Michael Waldron: Contract negotiations shouldn’t result in a district in deficitPublished 10:36pm Wednesday, April 11, 2012
First, let me disclose that I am the vice president of the Niles Community School Board. I’ve been on the board since 2007. This column reflects my personal opinions and does not necessarily reflect the school board’s position.
There is a gap between what the Niles Community School District receives from the federal and the state governments and the district’s expenses. Over the past four years since I’ve been on the board, the district was able to handle that disparity because of one-time infusions of revenue. In recent years, we received money from the sale of our school buses and federal stimulus money. That money helped balance the school budget, but now there are no one-time sources of money to keep Niles out of deficit.
The district’s principal financial problem stems from diminishing revenue from the state of Michigan. State money, which has gone from $7,313 per student in 2008-2009 to $7,162 per student in 2009-2010 and 2010-2011 to $6,846 per student in 2011-2012, is our main source of revenue. Niles schools multiplies the dollars per student times the number of students to calculate our state revenue.
Thus, that basic calculation of our revenue is also directly proportional to the official student count, which fell in recent years from 3,906 students in 2008-2009 to 3,857 students in 2011-2012. The New Tech Entrepreneurial Academy, all-day kindergarten, reopening Eastside and the Widening Advancements for Youth (WAY) reversed that trend for school year 2011-2012, but the school board cannot assume that the student count will continue to increase or even stay the same.
At the same time that revenues from the state have shrunk, costs for retirement and health insurance have risen. The district has little control of those rising costs.
The board and the teachers’ union, Niles District Education Association, disagree when or if the district will begin to run a deficit.
As of this year, the district has money in fund equity. All but a small amount of that will disappear by 2013-2014 with no changes to the contract. It will also disappear under the union’s proposals. Districts in deficit can do far less for their children than healthy districts.
For that reason — alone — Niles will not go into deficit.
At board meetings, union leaders have questioned the administration’s calculations. However, the union has not yet furnished the formula behind the union’s assertion that we will not go into deficit without changes in the teachers’ contract. I join the other members of the school board who asked the union at the March 5 school board meeting to “show us the math.”
Niles isn’t alone in Michigan. School districts all over the state are in danger of going into deficit. At least 41 districts were in deficit as of September 2011. Many more will go into deficit soon without significant budget changes.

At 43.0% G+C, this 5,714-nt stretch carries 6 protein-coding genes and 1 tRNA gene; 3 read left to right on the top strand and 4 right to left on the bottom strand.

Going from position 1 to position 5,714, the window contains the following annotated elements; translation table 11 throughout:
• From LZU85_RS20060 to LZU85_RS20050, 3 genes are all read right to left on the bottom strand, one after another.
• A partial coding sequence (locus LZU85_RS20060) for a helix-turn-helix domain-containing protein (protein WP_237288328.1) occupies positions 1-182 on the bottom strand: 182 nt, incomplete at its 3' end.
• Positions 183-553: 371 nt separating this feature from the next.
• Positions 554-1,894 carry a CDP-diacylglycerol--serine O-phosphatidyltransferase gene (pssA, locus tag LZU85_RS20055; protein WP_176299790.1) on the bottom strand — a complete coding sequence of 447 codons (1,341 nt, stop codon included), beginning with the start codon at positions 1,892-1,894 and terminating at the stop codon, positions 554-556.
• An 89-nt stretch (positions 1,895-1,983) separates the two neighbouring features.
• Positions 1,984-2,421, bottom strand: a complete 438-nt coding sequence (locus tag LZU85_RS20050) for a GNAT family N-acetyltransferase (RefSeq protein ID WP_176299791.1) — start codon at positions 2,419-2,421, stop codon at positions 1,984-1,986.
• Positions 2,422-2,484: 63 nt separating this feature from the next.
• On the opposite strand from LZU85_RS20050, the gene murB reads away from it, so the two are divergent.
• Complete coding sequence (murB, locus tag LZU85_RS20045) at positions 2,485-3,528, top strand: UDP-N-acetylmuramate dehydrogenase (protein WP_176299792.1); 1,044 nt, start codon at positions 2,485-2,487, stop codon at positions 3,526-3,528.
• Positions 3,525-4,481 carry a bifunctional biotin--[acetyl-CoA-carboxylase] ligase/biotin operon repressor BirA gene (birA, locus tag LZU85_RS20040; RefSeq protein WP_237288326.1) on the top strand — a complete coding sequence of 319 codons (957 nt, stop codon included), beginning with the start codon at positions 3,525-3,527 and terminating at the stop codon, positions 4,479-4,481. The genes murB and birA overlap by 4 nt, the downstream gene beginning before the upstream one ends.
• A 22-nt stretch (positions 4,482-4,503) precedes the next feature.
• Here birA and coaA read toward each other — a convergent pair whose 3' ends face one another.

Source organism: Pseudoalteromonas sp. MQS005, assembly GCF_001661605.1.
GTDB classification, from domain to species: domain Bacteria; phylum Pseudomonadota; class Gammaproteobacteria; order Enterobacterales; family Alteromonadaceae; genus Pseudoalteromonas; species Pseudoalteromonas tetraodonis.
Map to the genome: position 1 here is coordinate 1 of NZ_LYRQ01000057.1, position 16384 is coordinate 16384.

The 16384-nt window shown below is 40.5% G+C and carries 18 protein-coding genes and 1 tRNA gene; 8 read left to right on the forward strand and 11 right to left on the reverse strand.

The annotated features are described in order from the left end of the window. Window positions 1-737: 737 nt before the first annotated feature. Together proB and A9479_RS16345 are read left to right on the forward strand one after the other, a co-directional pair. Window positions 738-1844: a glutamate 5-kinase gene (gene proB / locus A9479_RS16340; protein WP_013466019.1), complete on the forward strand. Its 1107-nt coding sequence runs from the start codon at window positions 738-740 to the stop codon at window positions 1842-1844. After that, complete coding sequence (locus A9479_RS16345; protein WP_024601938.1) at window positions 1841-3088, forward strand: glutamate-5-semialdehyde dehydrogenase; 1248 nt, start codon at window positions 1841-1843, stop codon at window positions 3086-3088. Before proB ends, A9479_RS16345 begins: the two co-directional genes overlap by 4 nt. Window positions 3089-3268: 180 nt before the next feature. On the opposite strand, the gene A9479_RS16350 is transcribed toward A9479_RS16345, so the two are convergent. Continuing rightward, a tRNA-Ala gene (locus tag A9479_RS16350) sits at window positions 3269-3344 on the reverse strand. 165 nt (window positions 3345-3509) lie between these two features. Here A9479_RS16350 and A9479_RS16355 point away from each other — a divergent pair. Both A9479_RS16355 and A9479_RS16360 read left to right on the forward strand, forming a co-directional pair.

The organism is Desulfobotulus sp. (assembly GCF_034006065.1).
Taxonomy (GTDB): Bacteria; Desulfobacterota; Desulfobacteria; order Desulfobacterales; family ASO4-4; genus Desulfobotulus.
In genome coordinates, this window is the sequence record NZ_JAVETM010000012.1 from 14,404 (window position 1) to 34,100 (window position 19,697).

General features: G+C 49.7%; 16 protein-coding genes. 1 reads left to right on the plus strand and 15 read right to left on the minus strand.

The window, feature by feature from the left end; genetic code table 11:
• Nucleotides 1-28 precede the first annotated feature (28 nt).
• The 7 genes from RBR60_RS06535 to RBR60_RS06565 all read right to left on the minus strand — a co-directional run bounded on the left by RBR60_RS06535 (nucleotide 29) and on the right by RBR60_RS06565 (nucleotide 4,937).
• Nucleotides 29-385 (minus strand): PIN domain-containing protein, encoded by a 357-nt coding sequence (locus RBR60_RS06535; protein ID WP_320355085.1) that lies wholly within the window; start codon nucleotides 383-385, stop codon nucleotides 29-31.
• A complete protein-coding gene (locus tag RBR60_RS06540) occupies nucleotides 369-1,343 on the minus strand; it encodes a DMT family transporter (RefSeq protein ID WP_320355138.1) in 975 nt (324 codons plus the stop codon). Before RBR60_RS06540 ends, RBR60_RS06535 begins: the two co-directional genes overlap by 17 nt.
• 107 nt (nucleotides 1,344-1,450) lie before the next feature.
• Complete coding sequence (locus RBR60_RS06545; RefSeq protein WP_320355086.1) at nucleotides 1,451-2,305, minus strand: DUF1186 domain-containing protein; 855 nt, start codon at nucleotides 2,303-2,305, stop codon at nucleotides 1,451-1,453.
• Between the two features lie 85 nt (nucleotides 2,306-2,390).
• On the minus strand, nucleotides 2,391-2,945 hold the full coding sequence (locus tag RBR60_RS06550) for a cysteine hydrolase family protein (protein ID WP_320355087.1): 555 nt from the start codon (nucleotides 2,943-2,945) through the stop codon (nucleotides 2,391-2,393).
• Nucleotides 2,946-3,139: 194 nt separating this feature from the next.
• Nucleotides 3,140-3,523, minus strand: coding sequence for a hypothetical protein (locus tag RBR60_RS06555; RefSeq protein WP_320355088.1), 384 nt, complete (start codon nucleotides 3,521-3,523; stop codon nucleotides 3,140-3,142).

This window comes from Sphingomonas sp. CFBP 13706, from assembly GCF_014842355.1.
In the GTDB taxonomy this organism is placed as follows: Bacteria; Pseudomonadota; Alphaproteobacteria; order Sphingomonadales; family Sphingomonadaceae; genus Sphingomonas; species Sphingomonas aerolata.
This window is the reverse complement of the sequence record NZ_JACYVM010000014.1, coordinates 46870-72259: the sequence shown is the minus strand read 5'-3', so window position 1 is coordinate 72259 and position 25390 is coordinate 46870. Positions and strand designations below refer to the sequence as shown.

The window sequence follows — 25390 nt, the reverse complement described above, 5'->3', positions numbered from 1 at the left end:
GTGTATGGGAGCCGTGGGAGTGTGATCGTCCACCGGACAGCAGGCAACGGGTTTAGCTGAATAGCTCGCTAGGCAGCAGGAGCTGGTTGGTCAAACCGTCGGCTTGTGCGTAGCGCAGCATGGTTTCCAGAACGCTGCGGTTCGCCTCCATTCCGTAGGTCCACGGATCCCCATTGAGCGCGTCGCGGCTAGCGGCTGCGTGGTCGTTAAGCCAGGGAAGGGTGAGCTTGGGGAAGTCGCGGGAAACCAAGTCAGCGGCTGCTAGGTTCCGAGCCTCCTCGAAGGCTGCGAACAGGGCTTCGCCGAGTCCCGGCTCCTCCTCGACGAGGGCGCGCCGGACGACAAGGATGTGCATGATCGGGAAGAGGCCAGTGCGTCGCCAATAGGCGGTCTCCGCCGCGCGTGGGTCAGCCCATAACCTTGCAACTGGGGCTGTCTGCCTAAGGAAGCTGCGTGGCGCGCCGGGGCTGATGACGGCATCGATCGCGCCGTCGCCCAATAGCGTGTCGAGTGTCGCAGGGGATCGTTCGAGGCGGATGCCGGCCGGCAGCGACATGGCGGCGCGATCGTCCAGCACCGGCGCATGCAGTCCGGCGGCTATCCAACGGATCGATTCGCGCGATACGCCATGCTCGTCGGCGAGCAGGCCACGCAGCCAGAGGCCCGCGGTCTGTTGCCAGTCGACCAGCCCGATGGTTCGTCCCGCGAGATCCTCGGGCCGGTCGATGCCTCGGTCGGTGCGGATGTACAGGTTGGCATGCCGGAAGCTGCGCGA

The board’s last proposal, which can be viewed by the public at http://nilesschools.schoolwires.net/nilesschools/site/default.asp (click on the union contract negotiations icon), includes a revenue-sharing provision. If the state increases funding per student or the student count goes up, members of the teachers’ union would receive 50 percent of that increase.
It’s good business practice to safe-side budgets so that the school district doesn’t overspend. If the assumptions of the board prove to be too conservative and our enrollment increases or the state provides more money per student, teachers’ salaries will automatically go up.
Members of the teachers’ union would also suffer 50 percent of any future reductions in state funding.
There has been some undisciplined talk recently. For instance, Katherine Elsner, the local teachers’ union president, was quoted in a Feb. 20 article in the Niles Daily Star: “‘We wanted to remind the board that their last best offer’s overall impact is more than just a 7 percent or 8 percent decrease in pay; it also includes insurance costs,’ teachers’ union President Katherine Elsner told The Star. ‘That impacts the community as a whole. For every dollar we make, we spend about $1.50 in the community.’”
I am puzzled by how teachers can spend 50 percent more than their salaries in the Niles community. Maybe that was a misquote or simply an exaggeration.
Other people have accused the board of being anti-teacher. That’s simply not true. I have never heard a single disparaging word about teachers from other members of the board or the administration.
I admire teachers very much and in college I wanted to be a teacher. I did student teaching at the University of Michigan High School and received my temporary teaching certificate in 1968. However, fate took me into the Army, where I served 24 years. I decided not to pursue teaching after I left the Army; however, I continue to admire teachers. I doubt that I could handle all the pressures that teachers must bear in today’s environment.
The last thing I wish is to add more burdens on teachers. As much as I admire teachers, my higher purpose on the board is to improve the education of children.
In my judgment, if the district were to go into deficit, the board would be forced to allocate fewer resources to our children.
I will not vote for a contract that will put this district in deficit because that would be a vote against the interests of our children.
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